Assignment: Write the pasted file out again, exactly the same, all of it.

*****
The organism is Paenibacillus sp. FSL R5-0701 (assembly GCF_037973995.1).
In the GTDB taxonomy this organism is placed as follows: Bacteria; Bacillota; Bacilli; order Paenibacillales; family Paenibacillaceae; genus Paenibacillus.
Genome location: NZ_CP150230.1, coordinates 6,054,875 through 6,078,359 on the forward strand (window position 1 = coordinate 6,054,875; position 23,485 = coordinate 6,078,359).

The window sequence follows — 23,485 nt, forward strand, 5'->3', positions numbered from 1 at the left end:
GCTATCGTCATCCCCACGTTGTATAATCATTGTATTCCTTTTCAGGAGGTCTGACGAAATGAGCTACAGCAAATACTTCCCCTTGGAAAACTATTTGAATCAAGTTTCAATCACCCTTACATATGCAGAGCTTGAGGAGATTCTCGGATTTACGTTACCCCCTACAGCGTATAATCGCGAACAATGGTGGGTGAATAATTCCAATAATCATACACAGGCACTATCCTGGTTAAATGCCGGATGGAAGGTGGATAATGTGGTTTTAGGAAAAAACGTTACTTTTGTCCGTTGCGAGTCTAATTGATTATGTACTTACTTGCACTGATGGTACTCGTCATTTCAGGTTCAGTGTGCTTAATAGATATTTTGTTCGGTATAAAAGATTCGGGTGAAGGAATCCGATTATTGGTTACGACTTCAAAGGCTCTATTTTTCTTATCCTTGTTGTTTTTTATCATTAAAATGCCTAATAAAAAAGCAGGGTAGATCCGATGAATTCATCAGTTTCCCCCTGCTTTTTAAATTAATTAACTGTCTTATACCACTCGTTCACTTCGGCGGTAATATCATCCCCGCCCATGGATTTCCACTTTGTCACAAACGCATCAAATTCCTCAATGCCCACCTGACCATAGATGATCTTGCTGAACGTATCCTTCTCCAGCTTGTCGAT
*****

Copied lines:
The organism is Paenibacillus sp. FSL R5-0701 (assembly GCF_037973995.1).
In the GTDB taxonomy this organism is placed as follows: Bacteria; Bacillota; Bacilli; order Paenibacillales; family Paenibacillaceae; genus Paenibacillus.
Genome location: NZ_CP150230.1, coordinates 6,054,875 through 6,078,359 on the forward strand (window position 1 = coordinate 6,054,875; position 23,485 = coordinate 6,078,359).

The window sequence follows — 23,485 nt, forward strand, 5'->3', positions numbered from 1 at the left end:
GCTATCGTCATCCCCACGTTGTATAATCATTGTATTCCTTTTCAGGAGGTCTGACGAAATGAGCTACAGCAAATACTTCCCCTTGGAAAACTATTTGAATCAAGTTTCAATCACCCTTACATATGCAGAGCTTGAGGAGATTCTCGGATTTACGTTACCCCCTACAGCGTATAATCGCGAACAATGGTGGGTGAATAATTCCAATAATCATACACAGGCACTATCCTGGTTAAATGCCGGATGGAAGGTGGATAATGTGGTTTTAGGAAAAAACGTTACTTTTGTCCGTTGCGAGTCTAATTGATTATGTACTTACTTGCACTGATGGTACTCGTCATTTCAGGTTCAGTGTGCTTAATAGATATTTTGTTCGGTATAAAAGATTCGGGTGAAGGAATCCGATTATTGGTTACGACTTCAAAGGCTCTATTTTTCTTATCCTTGTTGTTTTTTATCATTAAAATGCCTAATAAAAAAGCAGGGTAGATCCGATGAATTCATCAGTTTCCCCCTGCTTTTTAAATTAATTAACTGTCTTATACCACTCGTTCACTTCGGCGGTAATATCATCCCCGCCCATGGATTTCCACTTTGTCACAAACGCATCAAATTCCTCAATGCCCACCTGACCATAGATGATCTTGCTGAACGTATCCTTCTCCAGCTTGTCGAT